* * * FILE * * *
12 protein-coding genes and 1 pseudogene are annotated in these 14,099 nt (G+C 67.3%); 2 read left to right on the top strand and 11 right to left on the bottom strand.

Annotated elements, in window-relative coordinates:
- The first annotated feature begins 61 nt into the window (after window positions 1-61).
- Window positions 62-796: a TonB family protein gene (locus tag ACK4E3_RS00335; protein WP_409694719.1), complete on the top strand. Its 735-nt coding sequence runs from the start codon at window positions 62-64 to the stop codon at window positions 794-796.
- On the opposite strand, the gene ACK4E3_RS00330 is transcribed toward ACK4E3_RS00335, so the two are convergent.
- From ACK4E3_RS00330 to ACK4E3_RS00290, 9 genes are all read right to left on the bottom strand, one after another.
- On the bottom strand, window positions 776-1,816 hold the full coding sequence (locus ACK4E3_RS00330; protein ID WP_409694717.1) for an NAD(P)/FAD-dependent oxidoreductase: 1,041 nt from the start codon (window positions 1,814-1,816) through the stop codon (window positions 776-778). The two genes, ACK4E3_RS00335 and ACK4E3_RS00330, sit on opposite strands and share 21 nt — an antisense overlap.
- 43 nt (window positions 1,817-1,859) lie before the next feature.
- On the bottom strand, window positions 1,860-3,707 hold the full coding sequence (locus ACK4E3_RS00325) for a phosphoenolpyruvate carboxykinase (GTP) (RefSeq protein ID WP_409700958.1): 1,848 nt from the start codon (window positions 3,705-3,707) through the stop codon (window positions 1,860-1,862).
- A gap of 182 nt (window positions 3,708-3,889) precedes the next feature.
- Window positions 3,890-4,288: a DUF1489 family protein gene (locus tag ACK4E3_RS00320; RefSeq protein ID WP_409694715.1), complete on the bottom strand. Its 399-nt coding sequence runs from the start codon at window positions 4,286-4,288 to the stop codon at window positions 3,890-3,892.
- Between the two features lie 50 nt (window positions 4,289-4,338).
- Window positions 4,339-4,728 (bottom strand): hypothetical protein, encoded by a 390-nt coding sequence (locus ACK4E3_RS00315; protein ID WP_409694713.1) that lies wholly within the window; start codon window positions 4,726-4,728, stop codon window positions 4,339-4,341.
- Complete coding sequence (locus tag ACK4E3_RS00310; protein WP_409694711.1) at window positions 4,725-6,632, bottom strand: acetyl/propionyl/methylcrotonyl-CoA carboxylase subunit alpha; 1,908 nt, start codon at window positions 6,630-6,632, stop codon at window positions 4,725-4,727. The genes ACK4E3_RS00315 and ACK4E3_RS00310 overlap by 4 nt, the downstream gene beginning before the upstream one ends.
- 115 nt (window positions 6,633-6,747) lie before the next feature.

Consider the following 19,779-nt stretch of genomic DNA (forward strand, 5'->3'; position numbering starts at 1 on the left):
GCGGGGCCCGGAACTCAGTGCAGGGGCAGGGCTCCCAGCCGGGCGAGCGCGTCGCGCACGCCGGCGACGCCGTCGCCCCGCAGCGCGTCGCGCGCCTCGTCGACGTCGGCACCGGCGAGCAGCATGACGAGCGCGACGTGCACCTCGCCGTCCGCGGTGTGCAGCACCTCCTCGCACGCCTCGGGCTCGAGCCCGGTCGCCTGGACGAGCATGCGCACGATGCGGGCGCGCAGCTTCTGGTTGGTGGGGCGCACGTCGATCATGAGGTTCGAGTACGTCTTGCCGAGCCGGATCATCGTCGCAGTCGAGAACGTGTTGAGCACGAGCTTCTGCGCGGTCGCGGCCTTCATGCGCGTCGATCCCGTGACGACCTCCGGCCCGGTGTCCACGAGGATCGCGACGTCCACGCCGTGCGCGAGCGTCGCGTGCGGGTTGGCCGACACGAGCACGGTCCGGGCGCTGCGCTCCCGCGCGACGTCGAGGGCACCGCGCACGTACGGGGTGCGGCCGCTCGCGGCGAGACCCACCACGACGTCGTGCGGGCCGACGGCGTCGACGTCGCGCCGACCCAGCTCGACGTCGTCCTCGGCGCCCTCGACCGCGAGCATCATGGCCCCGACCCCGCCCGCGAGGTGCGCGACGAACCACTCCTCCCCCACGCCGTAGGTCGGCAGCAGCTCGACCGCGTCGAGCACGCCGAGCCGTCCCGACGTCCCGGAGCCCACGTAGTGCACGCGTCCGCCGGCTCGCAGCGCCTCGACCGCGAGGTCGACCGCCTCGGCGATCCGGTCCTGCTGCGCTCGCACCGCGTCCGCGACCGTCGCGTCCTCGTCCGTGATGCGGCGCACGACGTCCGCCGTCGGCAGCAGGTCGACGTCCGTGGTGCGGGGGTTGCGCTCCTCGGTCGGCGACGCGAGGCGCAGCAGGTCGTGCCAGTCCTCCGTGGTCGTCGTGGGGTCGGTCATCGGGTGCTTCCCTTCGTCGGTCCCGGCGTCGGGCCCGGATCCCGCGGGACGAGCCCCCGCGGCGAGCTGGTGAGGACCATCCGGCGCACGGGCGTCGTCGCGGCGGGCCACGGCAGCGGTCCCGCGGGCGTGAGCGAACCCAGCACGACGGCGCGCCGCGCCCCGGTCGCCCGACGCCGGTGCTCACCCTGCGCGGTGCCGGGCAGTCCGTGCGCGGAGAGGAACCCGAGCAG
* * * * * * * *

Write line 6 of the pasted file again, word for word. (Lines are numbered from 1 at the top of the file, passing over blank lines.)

- From ACK4E3_RS00330 to ACK4E3_RS00290, 9 genes are all read right to left on the bottom strand, one after another.